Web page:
Q: Last year I added a new 2016 vehicle to my car insurance policy and now my policy is renewing and my rate is going up on just that vehicle. I haven’t had any car accidents or claims and I have 2 other vehicles on my policy, why is the rate going up for just that car?

A: When your car insurance company added your new vehicle last year they most likely had to override the VIN number because the vehicle was so new it wasn’t in their system yet. This means that your new vehicle was rated on just it’s value and some of its features, both of which they would have had to manually enter. Now that the VIN is in their system they have all of the correct vehicle information to be able to place an accurate rate on the vehicle.

It also means that enough time has passed to collect some data on the vehicle’s road and claim history. Information like:

  • The driving habits and violation frequency of people that usually drive that car.
  • How often does a car like this get into a car accident.
  • How much damage can this vehicle do to another vehicle.
  • How much or how little damage does this vehicle sustain during an accident.
  • How safe are the occupants inside the vehicle during an accident.
  • How expensive is it to repair the damages to this vehicle.

This information also affects the rate of your 2016 vehicle and you can expect that as more information comes in over the next few years that your rate will keep being adjusted either up or down.

Car Insurance Cancelled from Suspended License

Written by Michele Wilmonen. Posted in Ask An Insurance Question Last Updated: 11/29/2017


A: Well first, car insurance companies won’t insure someone that has a suspended license. This is why you were cancelled without notice. If you would have told them you had a suspended license at the beginning they most likely would not have even offered you a car insurance policy in the first place, which means you probably lied on your application.

Second, it’s your own fault that your license was suspended and you shouldn’t have done whatever you did to get it suspended in the first place. A suspension is a big deal and it means you did something bad enough that they want you to stop driving for a while. Taking the bus to work for a bit may help you think twice about your actions once you do start driving again.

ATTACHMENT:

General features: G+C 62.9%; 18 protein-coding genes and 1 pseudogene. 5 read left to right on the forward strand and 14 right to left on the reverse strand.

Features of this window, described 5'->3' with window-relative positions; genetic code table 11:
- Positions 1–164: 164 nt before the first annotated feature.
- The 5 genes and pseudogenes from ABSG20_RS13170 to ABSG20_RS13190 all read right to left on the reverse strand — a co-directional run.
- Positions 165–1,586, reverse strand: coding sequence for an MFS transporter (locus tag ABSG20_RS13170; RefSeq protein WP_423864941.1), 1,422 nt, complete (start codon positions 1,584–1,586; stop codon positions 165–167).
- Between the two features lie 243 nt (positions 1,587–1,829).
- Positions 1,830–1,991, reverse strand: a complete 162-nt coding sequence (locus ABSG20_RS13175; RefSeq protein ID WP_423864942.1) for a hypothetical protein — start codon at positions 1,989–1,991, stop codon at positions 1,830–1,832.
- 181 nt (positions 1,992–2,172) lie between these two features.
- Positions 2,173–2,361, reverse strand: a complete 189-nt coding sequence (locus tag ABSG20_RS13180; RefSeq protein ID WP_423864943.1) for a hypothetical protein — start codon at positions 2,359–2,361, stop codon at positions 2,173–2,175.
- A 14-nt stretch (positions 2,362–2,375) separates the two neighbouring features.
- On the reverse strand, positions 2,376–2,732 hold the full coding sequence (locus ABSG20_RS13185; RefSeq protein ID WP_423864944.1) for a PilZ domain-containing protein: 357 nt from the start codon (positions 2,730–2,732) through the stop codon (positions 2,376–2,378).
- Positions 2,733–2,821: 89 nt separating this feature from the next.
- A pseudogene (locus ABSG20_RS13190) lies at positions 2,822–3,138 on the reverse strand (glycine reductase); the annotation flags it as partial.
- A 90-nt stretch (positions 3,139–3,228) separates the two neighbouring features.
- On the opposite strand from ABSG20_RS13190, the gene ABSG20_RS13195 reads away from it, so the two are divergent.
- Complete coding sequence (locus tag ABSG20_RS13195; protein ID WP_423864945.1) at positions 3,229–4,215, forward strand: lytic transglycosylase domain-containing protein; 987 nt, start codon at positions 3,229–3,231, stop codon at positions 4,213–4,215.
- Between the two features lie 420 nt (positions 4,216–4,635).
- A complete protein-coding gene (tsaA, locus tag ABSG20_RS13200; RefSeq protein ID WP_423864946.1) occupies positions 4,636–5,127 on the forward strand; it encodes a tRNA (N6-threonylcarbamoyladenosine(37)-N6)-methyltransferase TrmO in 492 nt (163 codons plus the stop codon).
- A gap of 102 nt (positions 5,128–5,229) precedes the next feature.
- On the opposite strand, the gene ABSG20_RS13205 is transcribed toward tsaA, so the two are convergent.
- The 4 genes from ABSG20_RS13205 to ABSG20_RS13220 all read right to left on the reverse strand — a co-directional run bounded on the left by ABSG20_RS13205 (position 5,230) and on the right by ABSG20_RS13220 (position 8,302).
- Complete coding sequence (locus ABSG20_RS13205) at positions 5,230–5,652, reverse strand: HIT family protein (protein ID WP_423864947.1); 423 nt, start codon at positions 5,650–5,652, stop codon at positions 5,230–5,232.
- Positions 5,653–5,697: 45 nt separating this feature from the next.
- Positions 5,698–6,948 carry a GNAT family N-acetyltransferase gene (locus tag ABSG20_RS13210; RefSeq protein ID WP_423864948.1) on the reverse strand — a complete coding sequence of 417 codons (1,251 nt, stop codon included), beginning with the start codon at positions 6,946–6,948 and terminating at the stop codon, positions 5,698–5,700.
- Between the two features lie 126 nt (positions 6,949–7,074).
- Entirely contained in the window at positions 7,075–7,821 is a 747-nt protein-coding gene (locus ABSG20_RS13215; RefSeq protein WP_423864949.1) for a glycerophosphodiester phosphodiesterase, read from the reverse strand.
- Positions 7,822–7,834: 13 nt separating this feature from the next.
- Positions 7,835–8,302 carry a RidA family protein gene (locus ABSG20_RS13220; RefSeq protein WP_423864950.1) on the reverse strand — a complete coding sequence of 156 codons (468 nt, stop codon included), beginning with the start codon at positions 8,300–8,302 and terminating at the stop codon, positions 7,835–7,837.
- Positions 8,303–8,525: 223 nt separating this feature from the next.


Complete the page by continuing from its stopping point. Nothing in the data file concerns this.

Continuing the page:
Third, contact an insurance agent. You are most likely only going to get insurance in the high-risk, involuntary market and you are going to need a car insurance agents help in getting your insurance in place at this point.

Medical bills After a Car Accident

Written by Michele Wilmonen. Posted in Ask An Insurance Question Last Updated: 11/26/2017

Q: I was in voles in a hit and run they lady kept going now my car is messed up . I’m hurting now should I go to a dr?

A: If you are injured, whether it is a hit-and-run or not, it is your call if you see a doctor. Even if you ask your insurance company this question, they are going to tell you the same thing. There is never any guarantee that your medical bills will be paid by your insurance company (or the other insurance company if it wasn’t a hit-and-run) and an insurance company will never initially commit to paying them.

The good news is that if you have uninsured motorist coverage, medical expenses are included in the coverage. Unfortunately, still with no guarantee of payment. You can always ask your car insurance agent for the details of medical expense payments under this coverage, but most likely they will refer you to file a claim so a claims adjuster can review your policy. If you ask the claims adjuster, you will be told that they will pay accident-related medical expenses and to seek medical attention if you need medical attention. However, until they review the bills from your doctor they won’t commit to paying them.

So, if you are injured enough you feel you need a doctor, go see a doctor. Don’t base your decision to seek medical care on whether or not the car insurance company is going to pay for it.